While the descendents of hundreds of other once-Jewish families were fully integrated into mainstream Catholic society, holders of the Segura, Miro, Fuster, Valenti, Aguilo, Bonnin, Cortes, Fortesa, Marti, Pico, Pinya, Pomar, Tarongi, Valleriola and Valls surnames continued to face some form of social ostracism from the island’s mainstream society into the 20th century, Segura explained.

“It was a stigma. They were pariahs in society, none of the other families would marry them,” he said.

Gradually the official restrictions were lifted and Xuetes were allowed to join the army, hold political office and join the priesthood. Many became fervent Catholics, but discrimination against them continued.

“My father would say, it’s not enough just to go to mass, you have to really show that you’re a good Catholic,” Segura recalled. “I can still remember, people would point and say ‘look over there, that’s a Xueta’ — a residue of prejudice remained, like the grounds at the bottom of a coffee cup.”

In recent years, things have changed. Xuetas have been elected as mayors of Palma and to other high offices; associations have been formed to promote the island’s Jewish heritage; Xuetes like Miguel Segura have married outside the 15 extended families; travel agencies offer tours of the old Jewish quarter.

In the 1970s, a young Xueta named Nicolau Aguilo traveled to Israel and converted to Judaism. Now, as Rabbi Nissan Ben-Avraham, he has been appointed as an emissary to Spain by the Shavei Israel organization, which seeks to reach out to communities with Jewish roots.

While the descendants of most of those converted by force in Spain, Portugal or Latin America at the time of the Inquisition are now practicing Catholics with little knowledge of their Jewish background, some small communities like that in the Portuguese hill village of Belmonte continued to practice a form of Judaism in secret for centuries and have recently come back into the open as Jews.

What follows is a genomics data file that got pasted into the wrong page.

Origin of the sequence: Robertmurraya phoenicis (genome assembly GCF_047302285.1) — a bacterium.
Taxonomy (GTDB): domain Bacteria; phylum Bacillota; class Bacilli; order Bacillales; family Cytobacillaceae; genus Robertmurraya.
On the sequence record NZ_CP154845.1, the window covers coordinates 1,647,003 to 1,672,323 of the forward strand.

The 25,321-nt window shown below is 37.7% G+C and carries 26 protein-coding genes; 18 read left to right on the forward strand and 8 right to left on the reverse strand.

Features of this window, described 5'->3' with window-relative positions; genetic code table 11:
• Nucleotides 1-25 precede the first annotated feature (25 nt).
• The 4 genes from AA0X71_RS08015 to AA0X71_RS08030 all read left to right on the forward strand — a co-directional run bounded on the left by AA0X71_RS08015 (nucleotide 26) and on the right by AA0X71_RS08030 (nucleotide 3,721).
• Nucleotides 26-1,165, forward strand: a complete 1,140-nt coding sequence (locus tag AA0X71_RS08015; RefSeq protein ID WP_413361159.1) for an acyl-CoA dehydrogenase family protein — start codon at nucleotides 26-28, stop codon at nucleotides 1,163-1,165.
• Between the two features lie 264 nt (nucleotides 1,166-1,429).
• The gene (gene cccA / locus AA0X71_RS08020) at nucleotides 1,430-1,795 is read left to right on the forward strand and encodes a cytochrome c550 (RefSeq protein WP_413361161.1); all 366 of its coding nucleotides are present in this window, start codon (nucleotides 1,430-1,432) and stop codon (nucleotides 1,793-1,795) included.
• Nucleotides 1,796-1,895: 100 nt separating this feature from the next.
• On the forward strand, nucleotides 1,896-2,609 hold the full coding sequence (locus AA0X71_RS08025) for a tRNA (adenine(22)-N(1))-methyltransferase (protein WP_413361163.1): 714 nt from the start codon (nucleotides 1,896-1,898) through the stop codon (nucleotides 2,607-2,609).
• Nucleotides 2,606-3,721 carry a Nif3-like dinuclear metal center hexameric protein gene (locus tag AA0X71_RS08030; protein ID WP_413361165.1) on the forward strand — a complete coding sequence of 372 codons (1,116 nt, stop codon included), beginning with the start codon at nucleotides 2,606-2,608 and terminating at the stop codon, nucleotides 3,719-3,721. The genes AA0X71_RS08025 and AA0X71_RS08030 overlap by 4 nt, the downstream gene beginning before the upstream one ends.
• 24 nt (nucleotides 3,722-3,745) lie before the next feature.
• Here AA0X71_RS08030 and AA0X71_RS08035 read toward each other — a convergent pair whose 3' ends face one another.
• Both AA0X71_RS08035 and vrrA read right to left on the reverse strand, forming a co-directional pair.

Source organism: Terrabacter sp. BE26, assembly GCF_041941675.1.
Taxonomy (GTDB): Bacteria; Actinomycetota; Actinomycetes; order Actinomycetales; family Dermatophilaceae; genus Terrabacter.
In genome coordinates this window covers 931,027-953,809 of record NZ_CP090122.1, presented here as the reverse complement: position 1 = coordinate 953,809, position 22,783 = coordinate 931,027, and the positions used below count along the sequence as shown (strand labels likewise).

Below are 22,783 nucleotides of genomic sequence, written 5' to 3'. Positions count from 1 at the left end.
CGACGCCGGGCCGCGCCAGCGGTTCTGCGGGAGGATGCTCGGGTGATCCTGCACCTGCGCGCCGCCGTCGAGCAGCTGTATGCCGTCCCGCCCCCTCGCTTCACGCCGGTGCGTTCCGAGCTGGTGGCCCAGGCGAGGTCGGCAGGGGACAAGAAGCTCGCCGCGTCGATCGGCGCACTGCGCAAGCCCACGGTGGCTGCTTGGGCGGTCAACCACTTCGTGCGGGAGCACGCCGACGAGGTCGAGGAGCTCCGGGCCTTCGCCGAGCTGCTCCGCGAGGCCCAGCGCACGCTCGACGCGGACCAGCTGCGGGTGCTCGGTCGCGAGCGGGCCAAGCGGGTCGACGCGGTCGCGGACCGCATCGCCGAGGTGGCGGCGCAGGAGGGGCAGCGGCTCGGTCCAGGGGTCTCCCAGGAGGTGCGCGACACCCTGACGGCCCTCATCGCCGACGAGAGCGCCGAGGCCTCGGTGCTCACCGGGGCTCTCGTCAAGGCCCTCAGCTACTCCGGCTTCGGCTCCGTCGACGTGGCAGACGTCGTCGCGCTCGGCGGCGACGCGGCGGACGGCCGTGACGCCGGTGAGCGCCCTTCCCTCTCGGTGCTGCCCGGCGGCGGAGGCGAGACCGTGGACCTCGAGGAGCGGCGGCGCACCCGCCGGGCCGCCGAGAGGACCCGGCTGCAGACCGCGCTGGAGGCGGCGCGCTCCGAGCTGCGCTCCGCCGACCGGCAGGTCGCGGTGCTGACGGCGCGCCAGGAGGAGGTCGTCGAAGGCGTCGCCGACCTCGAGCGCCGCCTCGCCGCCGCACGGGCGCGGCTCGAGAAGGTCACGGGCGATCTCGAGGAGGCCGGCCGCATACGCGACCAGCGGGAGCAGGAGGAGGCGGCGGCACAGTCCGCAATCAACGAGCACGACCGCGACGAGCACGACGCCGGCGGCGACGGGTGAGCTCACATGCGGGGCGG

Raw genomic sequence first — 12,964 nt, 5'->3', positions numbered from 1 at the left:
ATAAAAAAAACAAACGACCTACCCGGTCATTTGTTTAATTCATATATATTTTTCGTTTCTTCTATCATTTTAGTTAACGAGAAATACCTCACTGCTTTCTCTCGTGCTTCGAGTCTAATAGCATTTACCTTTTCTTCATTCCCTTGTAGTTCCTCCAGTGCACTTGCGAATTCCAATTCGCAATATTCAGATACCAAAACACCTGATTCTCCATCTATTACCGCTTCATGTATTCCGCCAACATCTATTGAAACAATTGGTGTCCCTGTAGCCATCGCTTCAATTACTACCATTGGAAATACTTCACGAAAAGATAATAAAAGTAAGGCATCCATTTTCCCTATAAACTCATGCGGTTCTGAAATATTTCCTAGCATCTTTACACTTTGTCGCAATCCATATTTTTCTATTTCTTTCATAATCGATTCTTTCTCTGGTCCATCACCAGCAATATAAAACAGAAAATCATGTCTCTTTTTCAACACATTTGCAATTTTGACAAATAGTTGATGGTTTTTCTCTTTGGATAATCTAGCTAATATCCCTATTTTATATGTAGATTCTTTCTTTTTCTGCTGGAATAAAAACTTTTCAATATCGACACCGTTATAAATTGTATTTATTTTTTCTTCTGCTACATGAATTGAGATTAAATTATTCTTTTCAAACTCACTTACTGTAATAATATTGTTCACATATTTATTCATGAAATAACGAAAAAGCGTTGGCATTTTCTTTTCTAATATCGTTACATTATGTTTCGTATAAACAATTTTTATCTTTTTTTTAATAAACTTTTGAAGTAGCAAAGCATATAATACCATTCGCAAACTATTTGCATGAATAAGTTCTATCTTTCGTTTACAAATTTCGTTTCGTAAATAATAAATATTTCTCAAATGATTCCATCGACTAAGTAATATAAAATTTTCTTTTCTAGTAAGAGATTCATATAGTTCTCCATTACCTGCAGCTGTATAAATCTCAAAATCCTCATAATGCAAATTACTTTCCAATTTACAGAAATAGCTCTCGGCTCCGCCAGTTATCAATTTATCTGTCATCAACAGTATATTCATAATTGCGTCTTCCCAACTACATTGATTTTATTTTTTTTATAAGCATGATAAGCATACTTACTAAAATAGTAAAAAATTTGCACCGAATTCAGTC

Segura finally rejoined his ancestors’ faith in December in a ceremony at the Shearith Israel Synagogue in Manhattan after seven years of preparations and with the support of his wife, a Catholic who is not of Xueta origin. But it took him seven years to complete the process in the face of opposition from some Jews who are wary about relaxing the rules on conversion for the “bnei anusim” — the Hebrew term for the descendents of those forcibly converted.

Segura says it’s time for the Jewish religious authorities to make it easier for the descendents of Spanish Jews to return by recognizing their embrace of their ancestors’ faith without obliging them to go through the lengthy and arduous conversion process.

“There are about a dozen (Xuetes) who want to convert. There were more, as many as 30, but they were put off by the intransigence of the Jewish community,” he said. “It’s very sad that after 500 years of marginalization and insults that when you come back to your origins they say they don’t want you. They have to make easier to convert.”